Widespread of total knee arthroplasty perioperative blood management techniques based on tranexamic acid: barriers and opportunities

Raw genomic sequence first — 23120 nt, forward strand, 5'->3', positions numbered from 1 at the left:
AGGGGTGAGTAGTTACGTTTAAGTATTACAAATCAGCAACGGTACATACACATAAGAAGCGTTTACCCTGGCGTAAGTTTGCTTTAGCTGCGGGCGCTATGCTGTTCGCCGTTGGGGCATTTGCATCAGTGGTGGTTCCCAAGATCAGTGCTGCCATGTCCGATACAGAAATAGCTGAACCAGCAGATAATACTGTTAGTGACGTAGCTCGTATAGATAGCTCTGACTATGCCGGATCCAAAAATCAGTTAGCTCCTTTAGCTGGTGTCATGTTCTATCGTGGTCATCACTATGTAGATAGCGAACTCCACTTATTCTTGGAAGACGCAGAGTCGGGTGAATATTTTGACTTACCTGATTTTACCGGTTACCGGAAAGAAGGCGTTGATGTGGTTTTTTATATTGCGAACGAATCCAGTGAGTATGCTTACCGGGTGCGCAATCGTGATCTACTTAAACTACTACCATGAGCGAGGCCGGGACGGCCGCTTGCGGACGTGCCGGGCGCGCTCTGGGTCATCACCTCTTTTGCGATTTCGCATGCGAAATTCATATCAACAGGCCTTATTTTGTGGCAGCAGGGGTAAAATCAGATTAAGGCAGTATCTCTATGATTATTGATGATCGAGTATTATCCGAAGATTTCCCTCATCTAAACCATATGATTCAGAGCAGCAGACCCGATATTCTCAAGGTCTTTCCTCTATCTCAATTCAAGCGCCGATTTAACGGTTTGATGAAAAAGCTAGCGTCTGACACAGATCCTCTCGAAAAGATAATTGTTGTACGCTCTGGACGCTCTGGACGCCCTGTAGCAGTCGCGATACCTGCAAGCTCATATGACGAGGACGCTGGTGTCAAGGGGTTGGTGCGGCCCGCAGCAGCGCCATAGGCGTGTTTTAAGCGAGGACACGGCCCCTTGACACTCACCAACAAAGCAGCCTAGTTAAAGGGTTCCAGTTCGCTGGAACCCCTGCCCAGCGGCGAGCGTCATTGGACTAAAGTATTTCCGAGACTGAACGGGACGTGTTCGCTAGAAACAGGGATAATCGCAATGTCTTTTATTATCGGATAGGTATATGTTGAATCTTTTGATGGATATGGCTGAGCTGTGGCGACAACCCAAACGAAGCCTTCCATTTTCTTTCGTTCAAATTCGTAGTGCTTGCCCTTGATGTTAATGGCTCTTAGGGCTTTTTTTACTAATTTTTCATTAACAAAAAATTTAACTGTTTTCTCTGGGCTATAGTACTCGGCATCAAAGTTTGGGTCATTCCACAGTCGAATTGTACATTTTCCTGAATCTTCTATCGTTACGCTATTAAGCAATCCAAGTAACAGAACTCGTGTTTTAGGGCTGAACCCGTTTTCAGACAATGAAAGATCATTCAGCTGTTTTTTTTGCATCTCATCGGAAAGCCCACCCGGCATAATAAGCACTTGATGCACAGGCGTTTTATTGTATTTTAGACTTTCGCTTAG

Current interest of orthopaedic surgeons in tranexamic acid (TXA) is rapidly increasing in the literature, and controversial issues, appropriately highlighted by intelligent and deep comments (1-3), deserve some reflections. Perioperative total knee replacement (TKR) clinical management has significantly improved in the last 10 years due to the widespread, highly effective and safe blood loss control with different protocols that incorporate the use of TXA. It is amazing how the rediscovery by the Orthopaedic community of an old medication (TXA has been in use during more than 50 years by different manufacturers under different commercial names such as Transamin, Cyclokapron, Amcha or Amchafibrin, for various indications related to non-orthopaedic bleeding) has transformed the perioperative management of orthopaedic elective procedures that involved significant postoperative bleeding such as total knee arthroplasty after tourniquet release. But besides the arthroplasty field, major benefits in the use of this medication have also been elicited in other areas of orthopaedics and traumatology that reinforce the interest in the drug and provide valuable experience. It is worth mentioning, among other fields of interest, the survivorship increase of severely traumatized patients with early TXA administration, a key aspect that became recognized by most prestigious opinion leaders and publications, not without controversy (4,5).